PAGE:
Artificial intelligence has arrived, with a boost from computer gaming pioneer Nvidia.
Artificial intelligence (AI) has long been used as a story-telling device, but the technology has actually moved well beyond the realm of science fiction. AI-powered chatbots, virtual personal assistants and smart toys are already popular with consumers, and applications such as driverless cars, healthcare diagnostics and advanced robotics are expected to experience rapid growth in the near term.
“A lot of folks view artificial intelligence as this futuristic technology that has no practical application in their businesses, but that’s really not accurate,” said Michael Hritz, Vendor Alliance Manager, ProSys. “We may not have humanoid robots running around the office, but there are a surprising number of AI applications that are useful for businesses today. You might even be using AI without realizing it.”
Siri, Google Now and Cortana virtual assistants are becoming commonplace. Many retailers are using AI predictive analytics to offer personalized advertising, coupons and discounts. Apps such as Spotify, Pandora and Netflix use similar systems to recommend music and movies. Countless other organizations use basic AI apps to automate data entry, analyze contracts, manage investment portfolios, filter job applicants and more.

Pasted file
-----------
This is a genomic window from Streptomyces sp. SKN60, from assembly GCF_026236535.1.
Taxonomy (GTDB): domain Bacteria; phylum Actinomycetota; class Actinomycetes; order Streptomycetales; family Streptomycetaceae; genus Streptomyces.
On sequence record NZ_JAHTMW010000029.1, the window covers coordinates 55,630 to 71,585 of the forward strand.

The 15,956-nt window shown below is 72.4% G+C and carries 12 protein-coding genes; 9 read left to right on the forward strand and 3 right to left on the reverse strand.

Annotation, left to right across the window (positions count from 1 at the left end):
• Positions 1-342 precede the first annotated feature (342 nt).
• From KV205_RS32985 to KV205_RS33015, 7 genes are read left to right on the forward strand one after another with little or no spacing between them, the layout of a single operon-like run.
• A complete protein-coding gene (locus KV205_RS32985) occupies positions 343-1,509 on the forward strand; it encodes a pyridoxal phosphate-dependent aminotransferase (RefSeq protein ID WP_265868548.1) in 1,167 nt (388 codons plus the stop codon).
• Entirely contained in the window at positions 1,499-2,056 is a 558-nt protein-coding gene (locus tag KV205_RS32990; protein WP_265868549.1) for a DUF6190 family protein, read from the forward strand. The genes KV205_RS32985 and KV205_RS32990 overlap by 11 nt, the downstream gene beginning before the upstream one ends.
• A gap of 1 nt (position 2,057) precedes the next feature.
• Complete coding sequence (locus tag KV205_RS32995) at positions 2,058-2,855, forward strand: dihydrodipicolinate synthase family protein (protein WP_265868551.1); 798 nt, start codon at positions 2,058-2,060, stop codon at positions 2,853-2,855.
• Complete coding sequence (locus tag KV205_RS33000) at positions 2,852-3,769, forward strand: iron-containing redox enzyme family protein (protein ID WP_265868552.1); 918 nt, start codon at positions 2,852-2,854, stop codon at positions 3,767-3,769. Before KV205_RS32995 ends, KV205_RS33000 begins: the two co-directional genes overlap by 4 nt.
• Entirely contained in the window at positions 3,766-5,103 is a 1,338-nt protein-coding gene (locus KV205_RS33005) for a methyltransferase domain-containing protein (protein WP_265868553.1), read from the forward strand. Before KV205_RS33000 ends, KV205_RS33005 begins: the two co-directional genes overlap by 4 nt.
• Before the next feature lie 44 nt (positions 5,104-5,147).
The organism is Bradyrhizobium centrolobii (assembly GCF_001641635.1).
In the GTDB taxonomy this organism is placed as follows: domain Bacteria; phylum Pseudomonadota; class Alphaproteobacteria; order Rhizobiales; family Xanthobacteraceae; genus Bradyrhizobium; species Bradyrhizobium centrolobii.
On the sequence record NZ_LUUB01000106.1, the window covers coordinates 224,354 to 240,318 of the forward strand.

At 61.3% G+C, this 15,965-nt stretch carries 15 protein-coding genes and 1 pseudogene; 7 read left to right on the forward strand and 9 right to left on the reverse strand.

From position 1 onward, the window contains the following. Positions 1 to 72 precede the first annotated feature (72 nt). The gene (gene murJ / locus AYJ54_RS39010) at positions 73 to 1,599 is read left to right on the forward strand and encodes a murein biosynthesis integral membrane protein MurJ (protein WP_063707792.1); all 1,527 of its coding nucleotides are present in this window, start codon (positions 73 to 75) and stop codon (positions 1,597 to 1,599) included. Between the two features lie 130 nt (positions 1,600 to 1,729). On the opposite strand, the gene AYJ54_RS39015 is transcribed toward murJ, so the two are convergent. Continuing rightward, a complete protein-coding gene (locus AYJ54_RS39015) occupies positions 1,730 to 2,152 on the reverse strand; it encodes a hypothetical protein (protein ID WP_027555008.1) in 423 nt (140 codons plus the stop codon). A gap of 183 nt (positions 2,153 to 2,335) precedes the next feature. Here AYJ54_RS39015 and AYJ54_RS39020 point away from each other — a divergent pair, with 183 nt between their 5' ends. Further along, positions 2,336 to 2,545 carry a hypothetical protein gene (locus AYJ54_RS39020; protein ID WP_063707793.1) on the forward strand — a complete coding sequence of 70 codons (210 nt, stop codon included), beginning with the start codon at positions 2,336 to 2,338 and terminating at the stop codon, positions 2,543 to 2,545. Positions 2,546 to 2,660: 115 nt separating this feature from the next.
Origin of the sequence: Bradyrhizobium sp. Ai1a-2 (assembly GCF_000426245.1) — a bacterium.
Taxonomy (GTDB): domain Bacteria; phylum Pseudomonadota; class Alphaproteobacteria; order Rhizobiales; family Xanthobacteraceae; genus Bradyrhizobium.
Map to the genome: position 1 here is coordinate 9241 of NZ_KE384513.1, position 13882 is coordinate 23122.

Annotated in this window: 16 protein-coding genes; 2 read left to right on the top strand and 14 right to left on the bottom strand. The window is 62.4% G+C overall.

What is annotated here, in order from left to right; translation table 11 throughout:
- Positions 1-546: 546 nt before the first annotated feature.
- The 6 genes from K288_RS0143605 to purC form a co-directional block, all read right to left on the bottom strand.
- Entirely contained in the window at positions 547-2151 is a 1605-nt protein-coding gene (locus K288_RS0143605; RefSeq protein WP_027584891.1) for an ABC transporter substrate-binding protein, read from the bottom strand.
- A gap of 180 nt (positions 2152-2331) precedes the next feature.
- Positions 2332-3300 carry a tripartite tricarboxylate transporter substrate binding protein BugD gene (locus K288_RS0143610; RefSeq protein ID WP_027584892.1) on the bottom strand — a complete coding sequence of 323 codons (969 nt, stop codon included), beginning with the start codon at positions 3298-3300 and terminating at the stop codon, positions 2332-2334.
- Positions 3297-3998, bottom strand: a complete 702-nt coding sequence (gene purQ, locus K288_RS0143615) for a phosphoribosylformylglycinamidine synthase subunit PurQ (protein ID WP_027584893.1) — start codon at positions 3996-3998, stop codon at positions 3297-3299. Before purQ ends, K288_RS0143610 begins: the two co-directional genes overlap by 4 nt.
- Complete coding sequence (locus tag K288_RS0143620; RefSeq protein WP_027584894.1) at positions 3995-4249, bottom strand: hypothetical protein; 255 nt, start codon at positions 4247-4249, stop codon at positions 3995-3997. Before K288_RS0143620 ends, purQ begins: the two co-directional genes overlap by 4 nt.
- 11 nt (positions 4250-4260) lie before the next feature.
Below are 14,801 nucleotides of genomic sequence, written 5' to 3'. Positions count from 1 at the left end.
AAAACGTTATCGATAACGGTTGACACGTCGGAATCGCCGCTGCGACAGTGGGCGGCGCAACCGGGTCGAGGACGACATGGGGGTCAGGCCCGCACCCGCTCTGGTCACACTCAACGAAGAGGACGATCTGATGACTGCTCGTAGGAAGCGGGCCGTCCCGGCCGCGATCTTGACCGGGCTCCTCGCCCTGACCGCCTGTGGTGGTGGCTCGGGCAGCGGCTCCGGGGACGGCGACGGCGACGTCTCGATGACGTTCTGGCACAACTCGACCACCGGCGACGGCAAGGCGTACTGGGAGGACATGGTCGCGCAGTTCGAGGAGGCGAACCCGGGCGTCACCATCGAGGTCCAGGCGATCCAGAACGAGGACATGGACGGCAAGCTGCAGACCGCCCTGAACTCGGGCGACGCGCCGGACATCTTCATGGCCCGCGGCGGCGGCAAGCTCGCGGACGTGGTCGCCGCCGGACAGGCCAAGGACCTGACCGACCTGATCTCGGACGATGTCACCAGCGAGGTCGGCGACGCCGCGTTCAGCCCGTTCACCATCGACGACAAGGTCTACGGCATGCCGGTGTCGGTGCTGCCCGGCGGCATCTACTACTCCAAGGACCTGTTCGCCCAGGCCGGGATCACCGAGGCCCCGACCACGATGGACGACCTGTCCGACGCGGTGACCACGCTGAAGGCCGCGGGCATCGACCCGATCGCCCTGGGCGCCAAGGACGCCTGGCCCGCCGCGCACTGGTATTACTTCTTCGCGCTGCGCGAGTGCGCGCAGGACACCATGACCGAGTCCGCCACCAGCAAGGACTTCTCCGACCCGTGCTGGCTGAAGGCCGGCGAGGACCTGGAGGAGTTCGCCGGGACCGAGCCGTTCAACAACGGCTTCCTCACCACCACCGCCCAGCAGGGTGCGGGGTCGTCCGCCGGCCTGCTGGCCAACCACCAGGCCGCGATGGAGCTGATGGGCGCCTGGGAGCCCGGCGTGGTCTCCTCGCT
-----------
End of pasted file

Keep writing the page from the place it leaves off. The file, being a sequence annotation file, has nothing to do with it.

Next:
Tractica, a research firm focused on the AI market, has identified nearly 200 real-world AI uses across 27 industries. The firm forecasts that revenue for enterprise AI applications will increase from $358 million in 2016 to $31.2 billion by 2025, representing a compound annual growth rate of 64.3 percent.
AI is actually an umbrella term for a number of technologies such as deep learning, machine learning, computer vision and natural language processing. All are aimed at embedding machines with the ability to analyze massive data sets, identify patterns and make autonomous decisions — eliminating the need for programmers to write code for every function.
Rapid advances in AI are being enabled by more powerful hardware, sophisticated algorithms and big data analytics. However, the greatest breakthrough in AI development may have come from a company most closely associated with the video game market.
Nvidia gained prominence for revolutionizing computer gaming through the development of its graphics processing unit (GPU). These specialized circuits perform multiple mathematic calculations simultaneously to manipulate and alter memory in order to produce cleaner, faster and smoother motion in video games. In 2007, Nvidia pioneered the concept of using GPUs in massively parallel processing environments designed to make compute-intensive programs run faster. This brought dramatic improvements over previous methods that relied on linking together multiple computer processing units (CPUs).
Key architectural differences between a CPU and GPU make the difference. A CPU has a few cores with lots of cache memory that can handle a few software threads at a time, but a GPU has hundreds of cores that can handle thousands of threads at the same time. Plus, CPUs are optimized for sequential processing — the execution of processes in the order they are received — as opposed to the GPU’s ability to execute multiple processes at the same time.